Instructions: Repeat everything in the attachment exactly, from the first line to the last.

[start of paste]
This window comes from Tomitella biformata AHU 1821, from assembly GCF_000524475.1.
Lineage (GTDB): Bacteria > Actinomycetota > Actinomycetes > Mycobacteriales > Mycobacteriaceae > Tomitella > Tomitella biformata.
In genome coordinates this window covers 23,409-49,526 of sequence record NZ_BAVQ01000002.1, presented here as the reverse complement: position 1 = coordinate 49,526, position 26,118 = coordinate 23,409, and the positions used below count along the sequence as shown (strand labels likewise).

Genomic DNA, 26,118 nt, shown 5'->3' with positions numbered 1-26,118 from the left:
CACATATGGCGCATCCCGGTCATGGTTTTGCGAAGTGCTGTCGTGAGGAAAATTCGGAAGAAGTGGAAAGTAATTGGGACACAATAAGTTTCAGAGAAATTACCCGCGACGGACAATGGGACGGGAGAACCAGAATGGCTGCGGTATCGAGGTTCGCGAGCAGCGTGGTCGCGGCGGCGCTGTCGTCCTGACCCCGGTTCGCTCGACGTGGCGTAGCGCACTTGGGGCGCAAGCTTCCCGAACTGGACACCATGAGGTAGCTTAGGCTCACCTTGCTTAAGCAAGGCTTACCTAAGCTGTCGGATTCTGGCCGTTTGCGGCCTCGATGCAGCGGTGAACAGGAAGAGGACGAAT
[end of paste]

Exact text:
This window comes from Tomitella biformata AHU 1821, from assembly GCF_000524475.1.
Lineage (GTDB): Bacteria > Actinomycetota > Actinomycetes > Mycobacteriales > Mycobacteriaceae > Tomitella > Tomitella biformata.
In genome coordinates this window covers 23,409-49,526 of sequence record NZ_BAVQ01000002.1, presented here as the reverse complement: position 1 = coordinate 49,526, position 26,118 = coordinate 23,409, and the positions used below count along the sequence as shown (strand labels likewise).

Genomic DNA, 26,118 nt, shown 5'->3' with positions numbered 1-26,118 from the left:
CACATATGGCGCATCCCGGTCATGGTTTTGCGAAGTGCTGTCGTGAGGAAAATTCGGAAGAAGTGGAAAGTAATTGGGACACAATAAGTTTCAGAGAAATTACCCGCGACGGACAATGGGACGGGAGAACCAGAATGGCTGCGGTATCGAGGTTCGCGAGCAGCGTGGTCGCGGCGGCGCTGTCGTCCTGACCCCGGTTCGCTCGACGTGGCGTAGCGCACTTGGGGCGCAAGCTTCCCGAACTGGACACCATGAGGTAGCTTAGGCTCACCTTGCTTAAGCAAGGCTTACCTAAGCTGTCGGATTCTGGCCGTTTGCGGCCTCGATGCAGCGGTGAACAGGAAGAGGACGAAT